In this instance, lemons really do make lemonade.
Probably the scariest thing possible as a young, ambitious professional is to have your job fall through, through no fault of your own. Maybe your company downsizes, maybe it realigns, maybe it ‘consolidates.’ Whatever it is, there’s nothing you can do and you’re suddenly out of a job that you, in all likelihood put a whole lot of time into and really, really cared about. Most people (ourselves included) would scramble and end up in some job where there was something very wrong (bad boss, no pay, wrong industry… a LOT can go wrong). But, if you’re Dria Murphy, a longtime fashion PR professional, you end up launching your own agency, Alise Collective—in Montauk of all places. This is a lesson in how to turn something that feels bad into the best career move you’ve ever made—it’s a classic lemon-lemonade thing, and we’re pretty sure we can all learn something here.
The career path that led her here:
“I’m from San Francisco. I went to Santa Clara University. Before I graduated, I moved to New York for a summer. I interned for Giorgio Armani and Bottega Ventta in PR to get my feet wet and see if I wanted to continue full time after college. I knew I wanted to be in fashion PR—I think I thought I wanted fashion first, PR second, but it ended up being PR first and then fashion.
“My first job when I moved to New York was at Paul Wilmot Communications. I was a fashion assistant there. I started two weeks before fashion week, and that season, we did twelve shows. I was fresh out of college, I had just found an apartment. From there, I went to Calvin Klein, which was amazing. I was the men’s and women’s assistant. It was a new role; it was super challenging because I was working for two completely different personalities. For women’s I did all of Calvin Klein White Label, CK One, and all Calvin Klein underwear. Men’s was Calvin Klein Collection, celebrity, and underwear—doing VIP fittings with Amar’e Stoudemire and Zac Efron. I moved to Ralph Lauren after that. I wasn’t there for a long time; I was doing really similar work and I realized that I was ready for something more. That’s when I got into the digital market.
“I went to be PR Manager at Topshop, and it was a dream job because their team is so small in New York. I took it mainly because, not only do I love Topshop, but their digital initiatives at the time were super innovative. I learned so much there. We were one of the first brands to sell off the runway. I remember being backstage and The Blonde Salad was hosting our Google Hangout before the show for London Fashion Week. That was huge in terms of the digital initiatives that brands were doing.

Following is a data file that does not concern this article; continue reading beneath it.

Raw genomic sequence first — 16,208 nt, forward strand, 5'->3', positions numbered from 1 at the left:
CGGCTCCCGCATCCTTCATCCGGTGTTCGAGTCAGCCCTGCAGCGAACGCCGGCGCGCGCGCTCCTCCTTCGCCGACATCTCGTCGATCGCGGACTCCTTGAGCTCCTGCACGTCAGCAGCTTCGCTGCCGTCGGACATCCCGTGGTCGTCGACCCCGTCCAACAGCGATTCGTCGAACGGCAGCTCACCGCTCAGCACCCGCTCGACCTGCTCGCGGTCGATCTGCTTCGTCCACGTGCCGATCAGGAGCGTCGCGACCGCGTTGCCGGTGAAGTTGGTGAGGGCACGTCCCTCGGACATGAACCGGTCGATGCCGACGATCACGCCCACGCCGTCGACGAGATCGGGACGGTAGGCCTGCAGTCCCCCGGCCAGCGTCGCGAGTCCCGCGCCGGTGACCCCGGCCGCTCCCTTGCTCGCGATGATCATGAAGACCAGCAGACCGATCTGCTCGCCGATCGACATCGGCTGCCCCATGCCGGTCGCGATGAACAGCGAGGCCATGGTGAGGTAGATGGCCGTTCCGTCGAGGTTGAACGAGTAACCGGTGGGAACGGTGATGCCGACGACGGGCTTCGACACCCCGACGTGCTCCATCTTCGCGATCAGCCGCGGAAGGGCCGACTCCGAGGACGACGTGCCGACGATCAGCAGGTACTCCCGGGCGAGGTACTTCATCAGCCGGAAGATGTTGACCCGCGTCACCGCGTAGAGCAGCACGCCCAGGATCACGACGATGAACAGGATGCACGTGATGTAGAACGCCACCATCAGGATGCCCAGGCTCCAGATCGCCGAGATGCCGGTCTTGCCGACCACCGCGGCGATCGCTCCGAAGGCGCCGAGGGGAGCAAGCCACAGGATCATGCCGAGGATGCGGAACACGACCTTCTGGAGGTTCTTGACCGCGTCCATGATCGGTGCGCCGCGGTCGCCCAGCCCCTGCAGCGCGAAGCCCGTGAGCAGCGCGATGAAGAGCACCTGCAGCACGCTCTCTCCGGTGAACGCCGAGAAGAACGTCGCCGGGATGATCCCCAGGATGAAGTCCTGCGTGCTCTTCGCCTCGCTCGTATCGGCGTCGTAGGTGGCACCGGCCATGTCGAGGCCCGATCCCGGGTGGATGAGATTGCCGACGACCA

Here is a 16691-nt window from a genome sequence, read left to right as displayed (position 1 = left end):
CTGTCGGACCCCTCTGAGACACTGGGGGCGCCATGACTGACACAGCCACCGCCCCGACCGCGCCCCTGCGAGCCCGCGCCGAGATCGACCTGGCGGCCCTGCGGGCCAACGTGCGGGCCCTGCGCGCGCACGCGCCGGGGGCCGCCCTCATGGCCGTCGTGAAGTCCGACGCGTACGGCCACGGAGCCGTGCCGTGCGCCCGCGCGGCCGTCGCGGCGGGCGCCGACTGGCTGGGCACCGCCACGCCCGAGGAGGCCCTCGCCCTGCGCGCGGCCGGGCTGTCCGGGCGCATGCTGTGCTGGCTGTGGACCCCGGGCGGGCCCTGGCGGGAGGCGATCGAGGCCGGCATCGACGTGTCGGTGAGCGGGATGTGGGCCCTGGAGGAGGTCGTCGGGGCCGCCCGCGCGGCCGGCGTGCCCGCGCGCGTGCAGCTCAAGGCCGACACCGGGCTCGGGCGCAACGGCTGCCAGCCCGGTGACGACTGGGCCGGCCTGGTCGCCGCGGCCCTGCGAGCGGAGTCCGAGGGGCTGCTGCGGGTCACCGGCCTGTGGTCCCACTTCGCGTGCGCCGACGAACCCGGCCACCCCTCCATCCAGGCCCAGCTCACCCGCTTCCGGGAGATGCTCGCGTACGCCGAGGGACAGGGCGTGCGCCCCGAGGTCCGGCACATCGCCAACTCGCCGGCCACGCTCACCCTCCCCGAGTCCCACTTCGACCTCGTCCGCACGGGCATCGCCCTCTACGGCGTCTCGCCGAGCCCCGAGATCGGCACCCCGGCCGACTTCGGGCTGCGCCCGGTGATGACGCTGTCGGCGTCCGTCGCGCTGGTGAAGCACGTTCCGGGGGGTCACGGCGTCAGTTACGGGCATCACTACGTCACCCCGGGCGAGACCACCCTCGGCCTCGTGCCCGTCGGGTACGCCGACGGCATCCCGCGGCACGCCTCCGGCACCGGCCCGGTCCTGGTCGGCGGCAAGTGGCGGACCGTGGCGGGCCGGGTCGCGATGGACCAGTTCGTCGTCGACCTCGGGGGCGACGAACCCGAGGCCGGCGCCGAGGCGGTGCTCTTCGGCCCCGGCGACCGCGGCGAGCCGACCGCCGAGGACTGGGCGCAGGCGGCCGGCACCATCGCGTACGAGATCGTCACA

“That’s why I went to my next job, which was at a fashion tech startup. I was Director of Communications, and as a startup goes, you end up doing everything, which was incredible and what I wanted. I had never worked for a startup or a tech company, but it was amazing because it was a fashion company and I was the only fashion person there, and I had to take that brand to the fashion community. That was challenging, but that’s what really made me grow my relationships and also get creative in terms of how I got this platform out to the press. Not just when we launch a new version or add on, but how can we get people to always be talking about us.
“I was there until July of last summer and as happens with startups, they unfortunately had to lay some people off. It was really tough for me because I really believed in the brand and I still do.”
What happened next:
“I was fortunate to have been doing an event at Surf Lodge [in Montauk] that weekend with my old company, even though I’d just been laid off. I still did it because it was with my contacts, it was all set up, it was the right, professional thing to do. I was lucky though, because Jayma Cardoso, the owner of the surf lodge, offered me a consulting job right there, that day. It was three days after I’d lost my job.
“Google Play Music was the biggest sponsor at Surf Lodge that summer and they needed someone to lead that account: everything from logistics, to influencer dinners, to a series of cooking lessons we did with their chef. We curated the music for the cooking lessons and did huge concerts every Saturday and Sunday and different influencer dinners.